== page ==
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Biosecurity Advice 2017-27 - Draft review of import conditions for cucurbitaceous crop seeds for sowing into Australia

​6 December 2017

This Biosecurity Advice notifies stakeholders of the release of the Draft review of import conditions for cucurbitaceous crop seeds for sowing into Australia​.

This draft report identifies pathogens that require phytosanitary measures to manage the risk to a very low level in order to achieve Australia’s appropriate level of protection.

This draft report is being issued for an extended 75 calendar day public consultation period from the standard 60 days, due to the Christmas/New Year holiday period. Stakeholder submissions are invited by 19 February 2018.

This Biosecurity Advice notifies stakeholders that the department has completed a draft review of import conditions for cucurbitaceous crop seeds for sowing into Australia.

Australia relies on the overseas supply of seeds for cucurbitaceous vegetable crop production (such as cucumber, melon, pumpkin and zucchini). In recent years, seed-borne pathogens have increasingly been reported outside their known geographic distribution, partly due to increasing globalisation of the vegetable seed trade. Seed industry production practices are also changing and seed lots are now produced and multiplied in various countries. As such, this has increased the likelihood of the seeds’ exposure to pathogens and the introduction of pathogens to new areas.

This review was initiated following recent incursions of some seed-borne pathogens in Australia, such as Cucumber green mottle mosaic virus (CGMMV), which infect cucurbitaceous crops, and is in keeping with the changing risk profile of cucurbit seeds. Other seed-borne pathogens associated with cucurbitaceous crop seeds have been identified that are of quarantine concern to Australia. These pests of quarantine concern include Kyuri green mottle mosaic virus (KGMMV), Melon necrotic spot virus (MNSV), Phomopsis cucurbitae and Zucchini green mottle mosaic virus (ZGMMV).

The draft report evaluates the effectiveness of existing risk management measures for identified biosecurity risks, and proposes additional mandatory measures to reduce the risk of introduction of the identified seed-borne pathogens to Australia.

The proposed additional mandatory measures are in addition to Australia’s standard requirements for the importation of seeds for sowing (large and small seed lots) from all sources, and include:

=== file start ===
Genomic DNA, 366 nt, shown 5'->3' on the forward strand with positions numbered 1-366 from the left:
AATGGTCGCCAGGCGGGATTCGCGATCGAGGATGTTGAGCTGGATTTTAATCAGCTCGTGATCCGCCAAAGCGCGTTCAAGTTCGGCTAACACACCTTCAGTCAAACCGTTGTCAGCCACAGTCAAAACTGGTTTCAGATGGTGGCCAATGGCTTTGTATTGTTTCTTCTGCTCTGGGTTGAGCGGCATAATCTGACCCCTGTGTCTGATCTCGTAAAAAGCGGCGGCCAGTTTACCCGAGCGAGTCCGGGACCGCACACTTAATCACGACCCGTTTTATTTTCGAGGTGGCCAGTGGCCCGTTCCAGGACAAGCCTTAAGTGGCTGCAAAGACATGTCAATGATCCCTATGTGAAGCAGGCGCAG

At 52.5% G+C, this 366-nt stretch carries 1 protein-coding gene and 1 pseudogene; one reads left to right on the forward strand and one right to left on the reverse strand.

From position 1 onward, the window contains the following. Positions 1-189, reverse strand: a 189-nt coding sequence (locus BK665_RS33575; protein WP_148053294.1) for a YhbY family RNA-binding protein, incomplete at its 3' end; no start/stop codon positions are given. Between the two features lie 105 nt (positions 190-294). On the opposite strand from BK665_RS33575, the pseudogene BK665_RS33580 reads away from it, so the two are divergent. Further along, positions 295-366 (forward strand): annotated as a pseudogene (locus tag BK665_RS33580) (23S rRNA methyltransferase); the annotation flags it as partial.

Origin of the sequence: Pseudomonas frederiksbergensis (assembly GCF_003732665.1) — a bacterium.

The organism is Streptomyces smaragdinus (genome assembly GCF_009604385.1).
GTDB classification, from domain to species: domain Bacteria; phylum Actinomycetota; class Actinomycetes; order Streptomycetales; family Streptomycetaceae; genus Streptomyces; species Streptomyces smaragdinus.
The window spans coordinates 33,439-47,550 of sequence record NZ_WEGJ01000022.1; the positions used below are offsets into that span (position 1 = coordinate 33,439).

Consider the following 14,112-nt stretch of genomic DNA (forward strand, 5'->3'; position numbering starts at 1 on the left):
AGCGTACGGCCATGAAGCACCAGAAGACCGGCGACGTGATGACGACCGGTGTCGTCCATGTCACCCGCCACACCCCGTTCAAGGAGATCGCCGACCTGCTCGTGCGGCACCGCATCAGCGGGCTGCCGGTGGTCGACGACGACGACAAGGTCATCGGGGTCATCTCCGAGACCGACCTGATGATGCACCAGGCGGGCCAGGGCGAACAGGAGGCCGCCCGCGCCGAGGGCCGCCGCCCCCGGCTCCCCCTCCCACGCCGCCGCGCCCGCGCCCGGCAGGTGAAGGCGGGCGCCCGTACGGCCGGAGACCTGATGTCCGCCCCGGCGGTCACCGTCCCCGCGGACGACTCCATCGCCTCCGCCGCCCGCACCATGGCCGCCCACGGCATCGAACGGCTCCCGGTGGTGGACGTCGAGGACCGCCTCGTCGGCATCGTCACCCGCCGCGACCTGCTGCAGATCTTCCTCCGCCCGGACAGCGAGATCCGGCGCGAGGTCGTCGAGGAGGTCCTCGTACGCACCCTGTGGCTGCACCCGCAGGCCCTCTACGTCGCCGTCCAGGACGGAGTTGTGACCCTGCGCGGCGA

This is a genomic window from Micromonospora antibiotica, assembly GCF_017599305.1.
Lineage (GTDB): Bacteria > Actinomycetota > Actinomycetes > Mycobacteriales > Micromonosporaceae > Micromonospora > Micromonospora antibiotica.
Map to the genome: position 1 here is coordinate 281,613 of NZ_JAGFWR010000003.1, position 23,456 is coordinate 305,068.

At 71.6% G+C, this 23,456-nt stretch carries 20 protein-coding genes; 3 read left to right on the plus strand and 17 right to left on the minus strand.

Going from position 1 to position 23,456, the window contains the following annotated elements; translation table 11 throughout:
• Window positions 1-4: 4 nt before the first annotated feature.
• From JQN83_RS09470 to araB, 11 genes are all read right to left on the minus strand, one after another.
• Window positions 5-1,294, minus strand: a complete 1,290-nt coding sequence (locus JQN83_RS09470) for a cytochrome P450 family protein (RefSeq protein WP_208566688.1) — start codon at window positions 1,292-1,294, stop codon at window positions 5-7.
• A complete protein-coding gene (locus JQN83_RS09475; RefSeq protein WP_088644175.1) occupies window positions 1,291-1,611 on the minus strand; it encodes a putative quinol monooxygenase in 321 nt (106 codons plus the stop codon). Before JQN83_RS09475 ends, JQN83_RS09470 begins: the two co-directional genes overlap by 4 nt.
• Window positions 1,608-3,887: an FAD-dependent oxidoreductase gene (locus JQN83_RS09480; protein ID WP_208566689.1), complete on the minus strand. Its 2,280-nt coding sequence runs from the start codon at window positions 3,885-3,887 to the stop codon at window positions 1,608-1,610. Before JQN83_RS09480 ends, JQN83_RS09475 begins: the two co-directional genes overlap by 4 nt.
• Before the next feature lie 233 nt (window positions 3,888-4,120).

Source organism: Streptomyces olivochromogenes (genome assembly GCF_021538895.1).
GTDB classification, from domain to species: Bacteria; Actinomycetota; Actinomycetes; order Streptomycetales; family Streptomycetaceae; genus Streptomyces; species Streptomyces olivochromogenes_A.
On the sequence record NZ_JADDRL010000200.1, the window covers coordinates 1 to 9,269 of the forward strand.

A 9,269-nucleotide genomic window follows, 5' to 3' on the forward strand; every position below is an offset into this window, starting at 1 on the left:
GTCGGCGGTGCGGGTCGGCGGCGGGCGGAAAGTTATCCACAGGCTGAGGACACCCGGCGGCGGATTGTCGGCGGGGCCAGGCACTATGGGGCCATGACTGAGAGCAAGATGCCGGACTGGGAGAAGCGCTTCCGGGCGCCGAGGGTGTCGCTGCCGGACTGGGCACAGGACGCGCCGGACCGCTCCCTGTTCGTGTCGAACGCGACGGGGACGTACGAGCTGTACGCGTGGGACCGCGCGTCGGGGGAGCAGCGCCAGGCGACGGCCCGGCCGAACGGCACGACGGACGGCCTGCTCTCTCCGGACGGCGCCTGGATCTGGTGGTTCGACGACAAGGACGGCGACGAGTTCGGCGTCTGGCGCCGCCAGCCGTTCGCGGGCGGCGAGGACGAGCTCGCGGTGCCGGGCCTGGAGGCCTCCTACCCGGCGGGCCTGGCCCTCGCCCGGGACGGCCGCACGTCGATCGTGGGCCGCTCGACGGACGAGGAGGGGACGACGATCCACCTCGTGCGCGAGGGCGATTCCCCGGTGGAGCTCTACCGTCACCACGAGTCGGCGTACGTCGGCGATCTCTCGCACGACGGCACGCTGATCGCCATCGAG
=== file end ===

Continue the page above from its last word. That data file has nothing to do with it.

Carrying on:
• Mandatory testing or treatment (off-shore or on-shore) for seeds of Citrullus lanatus (watermelon), Cucumis melo (melon), Cucumis sativus (cucumber), Cucurbita maxima (squash), Cucurbita moschata (pumpkin), Cucurbita pepo (zucchini), Lagenaria siceraria (bottle gourd), Trichosanthes cucumerina (snake gourd), and any hybrid of these species as specified in this review.
  • Seed lots tested or treated off-shore to be accompanied by an official government Phytosanitary Certificate endorsed with the additional declaration that the consignment has undergone mandatory treatment or testing in accordance with Australian import conditions.

Not all cucurbitaceous crop species reviewed were found to be affected by these pests of quarantine concern to Australia. The department proposes that the seeds of species not affected by quarantine pests can continue to be imported under Australia’s standard requirements for the importation of seeds for sowing and will not require the additional mandatory measures of testing or treatment.

As a result of the draft review the department will introduce emergency measures on 31 January 2018, as an interim pending the final report recommendations being implemented. The emergency measures will require mandatory testing of cucurbit seeds associated with ZGMMV and KGMMV and mandatory fungicidal seed treatment for Phomopsis cucurbitae.

This review is the second in a series of vegetable seed policy reviews funded under the Agricultural Competitiveness White Paper. Other families of vegetable seeds being reviewed are Apiaceae (carrot, celery, parsnip etc.), Brassicaceae (cauliflower, cabbage, etc.), and Solanaceae (capsicum, eggplant, tomato, etc.).

Information about the vegetable seeds policy reviews and the risk analysis process are available online. Printed copies of the review are available upon request.

 

Robyn Cleland
A/g First Assistant Secretary
Biosecurity Plant Division

Contact: Peter Creaser
Telephone: +61 2 6272 5094
Email: Plant Stakeholders